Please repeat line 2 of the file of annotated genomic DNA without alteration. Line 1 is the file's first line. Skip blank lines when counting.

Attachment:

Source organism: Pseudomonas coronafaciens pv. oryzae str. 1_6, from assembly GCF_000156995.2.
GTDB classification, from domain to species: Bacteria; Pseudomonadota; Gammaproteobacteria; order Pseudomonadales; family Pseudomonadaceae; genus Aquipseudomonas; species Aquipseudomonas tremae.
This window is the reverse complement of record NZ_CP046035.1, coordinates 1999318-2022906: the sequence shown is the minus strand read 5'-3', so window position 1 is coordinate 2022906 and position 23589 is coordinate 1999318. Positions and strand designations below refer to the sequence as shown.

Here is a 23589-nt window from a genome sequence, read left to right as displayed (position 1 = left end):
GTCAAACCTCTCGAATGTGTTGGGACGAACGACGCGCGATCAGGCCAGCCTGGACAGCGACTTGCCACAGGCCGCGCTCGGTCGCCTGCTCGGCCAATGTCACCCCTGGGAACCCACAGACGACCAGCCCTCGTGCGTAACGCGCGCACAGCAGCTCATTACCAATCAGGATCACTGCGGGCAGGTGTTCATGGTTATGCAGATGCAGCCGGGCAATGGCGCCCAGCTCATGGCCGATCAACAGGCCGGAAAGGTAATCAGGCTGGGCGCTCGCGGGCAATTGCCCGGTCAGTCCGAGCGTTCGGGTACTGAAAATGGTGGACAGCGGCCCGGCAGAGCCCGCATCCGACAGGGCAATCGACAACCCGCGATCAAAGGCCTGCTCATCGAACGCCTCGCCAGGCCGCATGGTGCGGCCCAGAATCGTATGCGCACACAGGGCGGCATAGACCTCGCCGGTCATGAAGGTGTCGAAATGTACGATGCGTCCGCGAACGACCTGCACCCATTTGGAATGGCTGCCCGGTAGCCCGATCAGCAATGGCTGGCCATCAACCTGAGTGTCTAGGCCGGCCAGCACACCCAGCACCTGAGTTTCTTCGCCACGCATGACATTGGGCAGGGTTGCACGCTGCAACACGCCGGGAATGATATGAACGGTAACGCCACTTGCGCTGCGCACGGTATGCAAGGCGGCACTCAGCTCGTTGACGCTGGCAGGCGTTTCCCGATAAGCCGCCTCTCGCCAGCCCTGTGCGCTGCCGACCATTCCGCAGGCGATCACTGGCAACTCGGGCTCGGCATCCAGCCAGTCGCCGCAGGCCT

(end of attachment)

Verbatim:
GTDB classification, from domain to species: Bacteria; Pseudomonadota; Gammaproteobacteria; order Pseudomonadales; family Pseudomonadaceae; genus Aquipseudomonas; species Aquipseudomonas tremae.